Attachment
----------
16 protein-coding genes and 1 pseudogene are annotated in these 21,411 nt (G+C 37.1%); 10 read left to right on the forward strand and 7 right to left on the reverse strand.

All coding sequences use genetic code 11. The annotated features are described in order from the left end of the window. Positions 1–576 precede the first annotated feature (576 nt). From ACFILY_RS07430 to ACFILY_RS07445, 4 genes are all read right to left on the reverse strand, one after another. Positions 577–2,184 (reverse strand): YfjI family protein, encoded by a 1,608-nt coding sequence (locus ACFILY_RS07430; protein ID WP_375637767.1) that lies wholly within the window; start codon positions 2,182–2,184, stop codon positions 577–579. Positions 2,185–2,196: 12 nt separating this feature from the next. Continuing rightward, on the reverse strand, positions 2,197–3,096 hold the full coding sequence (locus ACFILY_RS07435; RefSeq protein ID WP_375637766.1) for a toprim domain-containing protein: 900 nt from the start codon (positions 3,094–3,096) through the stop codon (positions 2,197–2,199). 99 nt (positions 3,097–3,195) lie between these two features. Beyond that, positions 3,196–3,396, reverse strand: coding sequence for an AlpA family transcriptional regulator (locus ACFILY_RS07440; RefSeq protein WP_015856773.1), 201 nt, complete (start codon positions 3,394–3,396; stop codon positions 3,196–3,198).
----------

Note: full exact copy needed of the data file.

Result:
16 protein-coding genes and 1 pseudogene are annotated in these 21,411 nt (G+C 37.1%); 10 read left to right on the forward strand and 7 right to left on the reverse strand.

All coding sequences use genetic code 11. The annotated features are described in order from the left end of the window. Positions 1–576 precede the first annotated feature (576 nt). From ACFILY_RS07430 to ACFILY_RS07445, 4 genes are all read right to left on the reverse strand, one after another. Positions 577–2,184 (reverse strand): YfjI family protein, encoded by a 1,608-nt coding sequence (locus ACFILY_RS07430; protein ID WP_375637767.1) that lies wholly within the window; start codon positions 2,182–2,184, stop codon positions 577–579. Positions 2,185–2,196: 12 nt separating this feature from the next. Continuing rightward, on the reverse strand, positions 2,197–3,096 hold the full coding sequence (locus ACFILY_RS07435; RefSeq protein ID WP_375637766.1) for a toprim domain-containing protein: 900 nt from the start codon (positions 3,094–3,096) through the stop codon (positions 2,197–2,199). 99 nt (positions 3,097–3,195) lie between these two features. Beyond that, positions 3,196–3,396, reverse strand: coding sequence for an AlpA family transcriptional regulator (locus ACFILY_RS07440; RefSeq protein WP_015856773.1), 201 nt, complete (start codon positions 3,394–3,396; stop codon positions 3,196–3,198).